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April 16, 2011

Travel delays likely Saturday in heavy rain

That's a cold rain falling outside this Saturday morning,. And it appears it's just the beginning. Forecasters AccuWeather.comare predicting 1 to 2 inches of rain in Central Maryland, with more just to our west.

The storm is expected to slow traffic on the region's interstates, and across a wide swath of mid-Atlantic airports. Not good news if you're headed out of town.

Here's AccuWeather.com's take on the powerful storm. This is the same system that has triggered violent tornadoes across the south, with numerous fatalities and tremendous damage.

For those in the Plains states, on the back side of the circulation, the storm has trigger heavy, wet snow.  The flakes have even covered the nest of the Decorah, Iowa eagles that have fascinated so many online viewers.

Here in Central Maryland, the National Weather service has posted a Coastal Flood Advisory, calling for high tides Saturday two to three feet above tide table predictions along the Western Shore of the Chesapeake. There is a Coastal Flood Watch for more of the same overnight.

And wait; there's more. A Hazardous Weather Outlook for the region calls for all of the above, and this:

"THUNDERSTORMS WILL DEVELOP ALONG A SURFACE TROUGH LATE THIS
AFTERNOON AND WILL MOVE THROUGH THE OUTLOOK AREA. SOME STORMS WILL
BE CAPABLE OF TORNADOES AND DAMAGING WIND GUSTS. HEAVY RAIN IN
THESE STORMS ALSO COULD LEAD TO FLASH FLOODING MAINLY ALONG AND
WEST OF THE INTERSTATE 95 CORRIDOR
."

Finally, there is a Flash Flood Watch posted for all of Maryland west of I-95, where heavy rain falling on wet or saturated ground will raise streams out of their banks:

"A FLASH FLOOD WATCH MEANS THAT CONDITIONS FAVORABLE FOR FLASH
FLOODING MAY DEVELOP. MONITOR THE LATEST FORECASTS AND BE
PREPARED TO TAKE ACTION SHOULD FLASH FLOOD WARNINGS BE ISSUED
."

Posted by Frank Roylance at 10:15 AM | | Comments (2)
Categories: Forecasts
        

Comments

URGENT - IMMEDIATE BROADCAST REQUESTED
TORNADO WATCH NUMBER 151
NWS STORM PREDICTION CENTER NORMAN OK
130 PM EDT SAT APR 16 2011

THE NWS STORM PREDICTION CENTER HAS ISSUED A
TORNADO WATCH FOR PORTIONS OF

DISTRICT OF COLUMBIA
MARYLAND
NORTHERN VIRGINIA
EASTERN WEST VIRGINIA
COASTAL WATERS

EFFECTIVE THIS SATURDAY AFTERNOON AND EVENING FROM 130 PM UNTIL
900 PM EDT.

TORNADOES...HAIL TO 0.5 INCH IN DIAMETER...THUNDERSTORM WIND
GUSTS TO 70 MPH...AND DANGEROUS LIGHTNING ARE POSSIBLE IN THESE
AREAS.

THE TORNADO WATCH AREA IS APPROXIMATELY ALONG AND 80 STATUTE
MILES EAST AND WEST OF A LINE FROM 30 MILES NORTHEAST OF
MARTINSBURG WEST VIRGINIA TO 25 MILES WEST OF RICHMOND VIRGINIA.
FOR A COMPLETE DEPICTION OF THE WATCH SEE THE ASSOCIATED WATCH
OUTLINE UPDATE (WOUS64 KWNS WOU1).

REMEMBER...A TORNADO WATCH MEANS CONDITIONS ARE FAVORABLE FOR
TORNADOES AND SEVERE THUNDERSTORMS IN AND CLOSE TO THE WATCH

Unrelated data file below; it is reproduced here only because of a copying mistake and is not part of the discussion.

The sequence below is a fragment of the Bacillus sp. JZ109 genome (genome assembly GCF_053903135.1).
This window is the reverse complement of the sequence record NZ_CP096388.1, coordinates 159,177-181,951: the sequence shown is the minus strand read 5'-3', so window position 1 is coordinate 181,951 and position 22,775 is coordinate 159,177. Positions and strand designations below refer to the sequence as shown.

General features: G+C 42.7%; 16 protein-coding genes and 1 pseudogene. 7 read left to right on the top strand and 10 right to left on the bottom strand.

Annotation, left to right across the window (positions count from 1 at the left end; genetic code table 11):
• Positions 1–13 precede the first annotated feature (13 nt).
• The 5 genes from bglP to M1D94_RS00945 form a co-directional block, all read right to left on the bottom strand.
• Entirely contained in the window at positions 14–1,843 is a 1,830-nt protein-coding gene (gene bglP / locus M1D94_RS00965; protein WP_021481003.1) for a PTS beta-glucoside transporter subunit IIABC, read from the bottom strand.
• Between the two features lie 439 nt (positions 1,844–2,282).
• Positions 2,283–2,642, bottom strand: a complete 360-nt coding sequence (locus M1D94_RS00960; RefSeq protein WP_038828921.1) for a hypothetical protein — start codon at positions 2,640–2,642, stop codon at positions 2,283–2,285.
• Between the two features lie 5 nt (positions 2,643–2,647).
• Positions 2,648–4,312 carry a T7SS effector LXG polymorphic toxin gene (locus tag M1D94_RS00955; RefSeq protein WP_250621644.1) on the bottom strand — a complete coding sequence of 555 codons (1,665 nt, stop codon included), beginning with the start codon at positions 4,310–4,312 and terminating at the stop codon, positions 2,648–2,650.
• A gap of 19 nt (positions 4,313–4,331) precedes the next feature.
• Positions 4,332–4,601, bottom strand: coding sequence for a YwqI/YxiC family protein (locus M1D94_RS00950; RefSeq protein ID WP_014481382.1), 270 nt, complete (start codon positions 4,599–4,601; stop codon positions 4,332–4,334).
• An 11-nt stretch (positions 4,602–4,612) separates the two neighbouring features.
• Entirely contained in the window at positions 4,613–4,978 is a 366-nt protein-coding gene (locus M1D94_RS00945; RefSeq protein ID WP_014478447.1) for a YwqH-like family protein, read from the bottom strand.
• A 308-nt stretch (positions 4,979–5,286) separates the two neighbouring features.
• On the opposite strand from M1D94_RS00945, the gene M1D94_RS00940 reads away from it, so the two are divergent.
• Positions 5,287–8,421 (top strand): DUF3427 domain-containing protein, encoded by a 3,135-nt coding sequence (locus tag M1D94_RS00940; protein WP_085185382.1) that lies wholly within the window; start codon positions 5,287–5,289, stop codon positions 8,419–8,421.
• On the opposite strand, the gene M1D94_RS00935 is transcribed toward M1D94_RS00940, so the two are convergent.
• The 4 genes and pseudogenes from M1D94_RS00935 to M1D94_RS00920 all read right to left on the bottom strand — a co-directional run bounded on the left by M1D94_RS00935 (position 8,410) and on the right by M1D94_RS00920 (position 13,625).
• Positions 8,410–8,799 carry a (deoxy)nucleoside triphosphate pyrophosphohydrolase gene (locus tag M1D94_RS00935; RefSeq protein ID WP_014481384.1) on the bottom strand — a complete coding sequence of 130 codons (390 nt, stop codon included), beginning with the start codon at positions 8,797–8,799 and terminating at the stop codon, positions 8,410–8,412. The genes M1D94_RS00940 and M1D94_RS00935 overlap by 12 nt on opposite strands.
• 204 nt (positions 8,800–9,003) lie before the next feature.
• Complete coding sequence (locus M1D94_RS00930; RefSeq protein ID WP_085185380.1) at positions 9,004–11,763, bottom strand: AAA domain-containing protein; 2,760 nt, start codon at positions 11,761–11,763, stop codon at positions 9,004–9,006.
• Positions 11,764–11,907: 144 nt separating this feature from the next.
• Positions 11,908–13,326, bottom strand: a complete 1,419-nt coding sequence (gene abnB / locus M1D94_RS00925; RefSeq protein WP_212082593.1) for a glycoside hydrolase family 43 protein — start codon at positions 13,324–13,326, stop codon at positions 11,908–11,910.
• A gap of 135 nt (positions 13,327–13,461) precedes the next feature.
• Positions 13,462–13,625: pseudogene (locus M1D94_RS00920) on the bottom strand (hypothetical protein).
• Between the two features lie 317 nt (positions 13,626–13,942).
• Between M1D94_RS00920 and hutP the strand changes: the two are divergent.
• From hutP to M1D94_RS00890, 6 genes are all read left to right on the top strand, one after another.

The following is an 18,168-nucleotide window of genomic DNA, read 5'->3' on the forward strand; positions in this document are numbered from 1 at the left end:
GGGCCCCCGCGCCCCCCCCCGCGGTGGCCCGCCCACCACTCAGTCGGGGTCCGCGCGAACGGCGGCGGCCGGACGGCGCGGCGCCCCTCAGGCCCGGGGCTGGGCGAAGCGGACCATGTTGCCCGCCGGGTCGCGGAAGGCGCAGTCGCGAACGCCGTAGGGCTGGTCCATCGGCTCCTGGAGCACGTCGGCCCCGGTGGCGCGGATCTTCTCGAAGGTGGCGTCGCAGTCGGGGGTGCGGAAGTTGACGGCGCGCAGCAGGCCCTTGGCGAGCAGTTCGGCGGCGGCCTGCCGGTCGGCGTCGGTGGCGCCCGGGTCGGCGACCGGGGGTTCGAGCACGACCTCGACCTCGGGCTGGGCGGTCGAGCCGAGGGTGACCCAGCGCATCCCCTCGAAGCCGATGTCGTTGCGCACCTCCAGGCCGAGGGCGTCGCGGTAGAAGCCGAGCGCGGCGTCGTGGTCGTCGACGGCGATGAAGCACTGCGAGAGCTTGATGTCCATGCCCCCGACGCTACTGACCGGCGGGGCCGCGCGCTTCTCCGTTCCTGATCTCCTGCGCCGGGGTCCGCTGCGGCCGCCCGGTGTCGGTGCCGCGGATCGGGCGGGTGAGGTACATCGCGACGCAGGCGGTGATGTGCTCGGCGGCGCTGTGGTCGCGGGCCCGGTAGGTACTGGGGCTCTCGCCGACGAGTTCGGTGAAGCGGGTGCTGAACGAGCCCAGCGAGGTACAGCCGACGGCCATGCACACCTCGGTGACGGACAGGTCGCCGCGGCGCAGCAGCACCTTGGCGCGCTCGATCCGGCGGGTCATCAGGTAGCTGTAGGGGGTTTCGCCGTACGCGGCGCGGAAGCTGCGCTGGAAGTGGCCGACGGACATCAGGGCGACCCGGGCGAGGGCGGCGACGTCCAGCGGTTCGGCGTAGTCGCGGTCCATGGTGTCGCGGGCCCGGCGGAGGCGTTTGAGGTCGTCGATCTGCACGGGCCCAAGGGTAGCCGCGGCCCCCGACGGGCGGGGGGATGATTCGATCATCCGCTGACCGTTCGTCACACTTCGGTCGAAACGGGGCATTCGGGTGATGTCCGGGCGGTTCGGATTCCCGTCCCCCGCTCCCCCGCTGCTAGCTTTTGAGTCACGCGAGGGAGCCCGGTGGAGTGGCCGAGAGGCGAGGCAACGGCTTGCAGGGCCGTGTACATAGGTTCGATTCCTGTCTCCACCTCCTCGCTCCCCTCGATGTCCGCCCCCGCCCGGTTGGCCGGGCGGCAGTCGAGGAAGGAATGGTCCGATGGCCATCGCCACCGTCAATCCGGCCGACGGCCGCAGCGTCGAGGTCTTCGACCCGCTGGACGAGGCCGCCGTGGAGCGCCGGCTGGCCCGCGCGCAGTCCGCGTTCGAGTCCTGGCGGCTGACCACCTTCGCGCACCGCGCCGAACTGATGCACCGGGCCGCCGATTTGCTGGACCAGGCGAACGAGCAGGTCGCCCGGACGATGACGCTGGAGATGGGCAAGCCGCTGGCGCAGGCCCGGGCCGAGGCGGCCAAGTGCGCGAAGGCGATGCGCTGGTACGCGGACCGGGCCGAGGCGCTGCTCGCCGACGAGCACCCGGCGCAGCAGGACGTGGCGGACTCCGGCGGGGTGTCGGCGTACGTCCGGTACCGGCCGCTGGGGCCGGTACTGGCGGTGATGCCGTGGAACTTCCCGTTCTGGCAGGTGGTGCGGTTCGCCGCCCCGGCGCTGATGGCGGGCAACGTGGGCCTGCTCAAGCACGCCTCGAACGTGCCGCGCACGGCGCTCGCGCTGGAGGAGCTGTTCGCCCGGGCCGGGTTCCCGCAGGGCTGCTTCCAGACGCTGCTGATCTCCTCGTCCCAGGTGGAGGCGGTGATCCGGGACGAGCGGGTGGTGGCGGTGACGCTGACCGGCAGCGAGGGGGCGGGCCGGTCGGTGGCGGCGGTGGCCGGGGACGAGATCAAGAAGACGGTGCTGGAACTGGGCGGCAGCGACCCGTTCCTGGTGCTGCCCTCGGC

AREA. PERSONS IN THESE AREAS SHOULD BE ON THE LOOKOUT FOR
THREATENING WEATHER CONDITIONS AND LISTEN FOR LATER STATEMENTS
AND POSSIBLE WARNINGS.

OTHER WATCH INFORMATION...CONTINUE...WW 150...

DISCUSSION...A STRONGLY FORCED BAND OF TSTMS DEVELOPING ALONG
SYNOPTIC COLD FRONT IS EXPECTED TO PROGRESS EWD ACROSS THE WW AREA
THIS AFTERNOON INTO EVENING. INTENSE PRESSURE FALLS OVER THE MID
ATLANTIC STATES ARE RESULTING IN THE NWD FLUX OF AN INCREASINGLY
WARM AND MOIST BOUNDARY LAYER INTO THE AREA WHICH WILL ALLOW FOR
STORMS TO BECOME PROGRESSIVELY SURFACE-BASED. GIVEN THE VERY STRONG
WIND FIELD IN PLACE...THE POTENTIAL WILL EXIST FOR EMBEDDED BOWING
AND SUPERCELL STRUCTURES WITH A RISK FOR TORNADOES AND DAMAGING WIND
GUSTS.

AVIATION...TORNADOES AND A FEW SEVERE THUNDERSTORMS WITH HAIL
SURFACE AND ALOFT TO 0.5 INCH. EXTREME TURBULENCE AND SURFACE
WIND GUSTS TO 60 KNOTS. A FEW CUMULONIMBI WITH MAXIMUM TOPS TO
350. MEAN STORM MOTION VECTOR 21050.

When was the last time Baltimore experienced seven consecutive days WITHOUT RAIN?

FR: Feb. 11-19, 2011. Nine straight days without so much as a trace of rain or snow.

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About Frank Roylance
This site is the Maryland Weather archive. The current Maryland Weather blog can be found here.
Frank Roylance is a reporter for The Baltimore Sun. He came to Baltimore from New Bedford, Mass. in 1980 to join the old Evening Sun. He moved to the morning Sun when the papers merged in 1992, and has spent most of his time since covering science, including astronomy and the weather. One of The Baltimore Sun's first online Web logs, the Weather Blog debuted in October 2004. In June 2006 Frank also began writing comments on local weather and stargazing for The Baltimore Sun's print Weather Page. Frank also answers readers’ weather queries for the newspaper and the blog. Frank Roylance retired in October 2011. Maryland Weather is now being updated by members of The Baltimore Sun staff
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